California Extends Vaccine Entry to Folks With Disabilities
Californians under 65 with disabilities or serious health problems can be vaccinated against the coronavirus starting March 15, state officials said on Friday. They responded to outrage over a recent change designed to accelerate the state’s slow adoption of vaccines.
California had phased out vaccines, prioritizing people at high risk over healthy adults and certain key workers over others. However, course changed in late January after the complexity of its system appeared to be slowing its spread. Under the new system, the many categories have been replaced by age-related levels.
But when people with chronic illnesses and disabilities were displaced by people 65 and over, the move sparked widespread anger and confusion. Bay Area activists accused Governor Gavin Newsom’s government of ill-treatment and criticized the governor on Twitter using the hashtag #HighRiskCA. California is now joining a handful of states that offer eligibility to adults with intellectual or developmental disabilities or to people with underlying health conditions.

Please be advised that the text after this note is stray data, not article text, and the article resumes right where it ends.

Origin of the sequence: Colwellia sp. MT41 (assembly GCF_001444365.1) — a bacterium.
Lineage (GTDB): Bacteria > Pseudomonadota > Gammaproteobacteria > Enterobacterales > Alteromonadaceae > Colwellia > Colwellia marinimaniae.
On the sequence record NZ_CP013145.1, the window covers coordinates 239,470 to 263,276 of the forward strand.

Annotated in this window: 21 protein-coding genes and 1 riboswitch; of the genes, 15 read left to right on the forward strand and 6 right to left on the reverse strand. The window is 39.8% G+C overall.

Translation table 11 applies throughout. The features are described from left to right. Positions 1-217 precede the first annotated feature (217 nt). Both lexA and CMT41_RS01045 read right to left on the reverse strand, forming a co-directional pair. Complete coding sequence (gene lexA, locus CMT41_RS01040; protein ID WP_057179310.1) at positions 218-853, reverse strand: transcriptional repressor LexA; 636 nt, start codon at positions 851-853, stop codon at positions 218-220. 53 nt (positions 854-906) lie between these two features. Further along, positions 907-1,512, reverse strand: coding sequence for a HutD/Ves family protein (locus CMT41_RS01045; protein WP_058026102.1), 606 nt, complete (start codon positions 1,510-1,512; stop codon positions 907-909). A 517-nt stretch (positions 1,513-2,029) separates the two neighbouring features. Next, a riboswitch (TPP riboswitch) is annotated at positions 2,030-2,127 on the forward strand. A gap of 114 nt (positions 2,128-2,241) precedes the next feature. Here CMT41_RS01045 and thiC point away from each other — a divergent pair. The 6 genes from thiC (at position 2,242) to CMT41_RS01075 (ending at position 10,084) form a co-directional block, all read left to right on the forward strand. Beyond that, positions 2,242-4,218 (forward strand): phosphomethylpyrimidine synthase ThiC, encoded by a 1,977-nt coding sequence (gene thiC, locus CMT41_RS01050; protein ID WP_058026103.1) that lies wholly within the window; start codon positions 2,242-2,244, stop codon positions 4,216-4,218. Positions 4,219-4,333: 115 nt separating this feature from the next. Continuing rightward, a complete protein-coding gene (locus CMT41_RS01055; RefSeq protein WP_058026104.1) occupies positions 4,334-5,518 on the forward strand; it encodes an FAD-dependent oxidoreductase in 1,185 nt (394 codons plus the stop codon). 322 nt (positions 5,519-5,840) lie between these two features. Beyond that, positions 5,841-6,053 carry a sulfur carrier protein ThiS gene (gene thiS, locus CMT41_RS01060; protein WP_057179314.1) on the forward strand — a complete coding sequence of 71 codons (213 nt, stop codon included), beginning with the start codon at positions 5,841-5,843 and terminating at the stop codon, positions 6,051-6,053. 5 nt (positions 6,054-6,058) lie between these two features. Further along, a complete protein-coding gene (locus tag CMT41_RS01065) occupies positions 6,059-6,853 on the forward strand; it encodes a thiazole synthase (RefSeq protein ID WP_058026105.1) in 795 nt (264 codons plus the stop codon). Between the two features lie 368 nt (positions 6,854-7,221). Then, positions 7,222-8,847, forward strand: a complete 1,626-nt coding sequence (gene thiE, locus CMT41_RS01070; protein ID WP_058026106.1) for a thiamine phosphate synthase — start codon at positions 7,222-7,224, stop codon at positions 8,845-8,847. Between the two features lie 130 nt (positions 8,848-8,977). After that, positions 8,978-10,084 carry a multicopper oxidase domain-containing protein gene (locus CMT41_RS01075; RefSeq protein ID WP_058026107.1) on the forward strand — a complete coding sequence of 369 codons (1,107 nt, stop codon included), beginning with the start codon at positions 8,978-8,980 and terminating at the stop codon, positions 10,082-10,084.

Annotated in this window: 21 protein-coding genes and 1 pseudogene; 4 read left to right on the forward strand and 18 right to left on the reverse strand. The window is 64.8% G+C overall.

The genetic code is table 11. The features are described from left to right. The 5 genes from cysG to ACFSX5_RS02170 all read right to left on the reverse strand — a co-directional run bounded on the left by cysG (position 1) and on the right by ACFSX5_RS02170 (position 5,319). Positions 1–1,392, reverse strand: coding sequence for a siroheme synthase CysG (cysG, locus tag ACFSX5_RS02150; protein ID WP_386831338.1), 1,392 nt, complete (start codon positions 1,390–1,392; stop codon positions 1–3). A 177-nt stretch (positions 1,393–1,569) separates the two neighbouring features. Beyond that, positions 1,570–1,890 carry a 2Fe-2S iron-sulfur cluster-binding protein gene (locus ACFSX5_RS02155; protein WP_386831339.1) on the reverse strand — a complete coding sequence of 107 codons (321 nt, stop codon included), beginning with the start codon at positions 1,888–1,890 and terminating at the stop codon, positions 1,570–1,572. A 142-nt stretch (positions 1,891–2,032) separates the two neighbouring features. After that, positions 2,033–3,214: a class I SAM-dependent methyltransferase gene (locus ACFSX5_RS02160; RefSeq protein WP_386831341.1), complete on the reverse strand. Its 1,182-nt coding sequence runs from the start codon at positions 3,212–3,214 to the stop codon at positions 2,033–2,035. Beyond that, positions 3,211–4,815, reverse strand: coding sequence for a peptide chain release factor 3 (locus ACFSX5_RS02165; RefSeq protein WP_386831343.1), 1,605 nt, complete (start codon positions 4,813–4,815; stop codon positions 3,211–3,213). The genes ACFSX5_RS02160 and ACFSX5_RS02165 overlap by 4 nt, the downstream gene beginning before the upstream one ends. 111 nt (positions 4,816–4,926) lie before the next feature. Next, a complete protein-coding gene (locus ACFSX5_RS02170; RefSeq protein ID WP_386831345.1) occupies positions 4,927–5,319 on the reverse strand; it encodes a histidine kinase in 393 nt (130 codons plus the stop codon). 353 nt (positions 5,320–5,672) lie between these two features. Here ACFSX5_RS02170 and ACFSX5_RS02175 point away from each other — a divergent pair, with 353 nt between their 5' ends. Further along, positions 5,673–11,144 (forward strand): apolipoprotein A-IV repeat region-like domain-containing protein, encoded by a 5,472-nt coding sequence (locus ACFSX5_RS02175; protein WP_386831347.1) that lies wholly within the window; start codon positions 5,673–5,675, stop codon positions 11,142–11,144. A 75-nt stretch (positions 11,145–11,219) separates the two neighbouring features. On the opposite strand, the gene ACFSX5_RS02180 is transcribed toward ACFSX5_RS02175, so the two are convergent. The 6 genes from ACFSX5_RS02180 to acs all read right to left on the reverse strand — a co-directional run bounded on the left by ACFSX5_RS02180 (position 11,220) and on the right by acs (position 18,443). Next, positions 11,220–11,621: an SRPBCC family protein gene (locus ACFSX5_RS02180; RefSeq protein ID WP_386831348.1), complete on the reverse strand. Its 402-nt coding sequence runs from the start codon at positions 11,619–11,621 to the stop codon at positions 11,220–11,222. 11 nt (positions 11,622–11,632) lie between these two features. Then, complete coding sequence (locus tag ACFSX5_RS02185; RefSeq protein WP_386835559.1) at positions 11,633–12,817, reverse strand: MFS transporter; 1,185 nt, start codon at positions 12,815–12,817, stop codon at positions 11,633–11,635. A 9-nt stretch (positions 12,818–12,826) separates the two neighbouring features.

The adjustment will extend Covid-19 vaccinations to people over the age of 16 who are weakened or immunocompromised by cancer or an organ transplant. This also includes those who are pregnant or have chronic lung disease, Down’s syndrome, sickle cell disease, heart disease, severe obesity, type 2 diabetes mellitus, chronic kidney disease stage 4 or higher, and those whose life is or ongoing care is otherwise likely to be threatened by Covid-19.
“I want the disabled community to know, we heard you, and we will do more and better to provide access despite vaccine shortages,” said Governor Newsom on Friday, visiting a mass vaccination center at the San Francisco Moscone Center.
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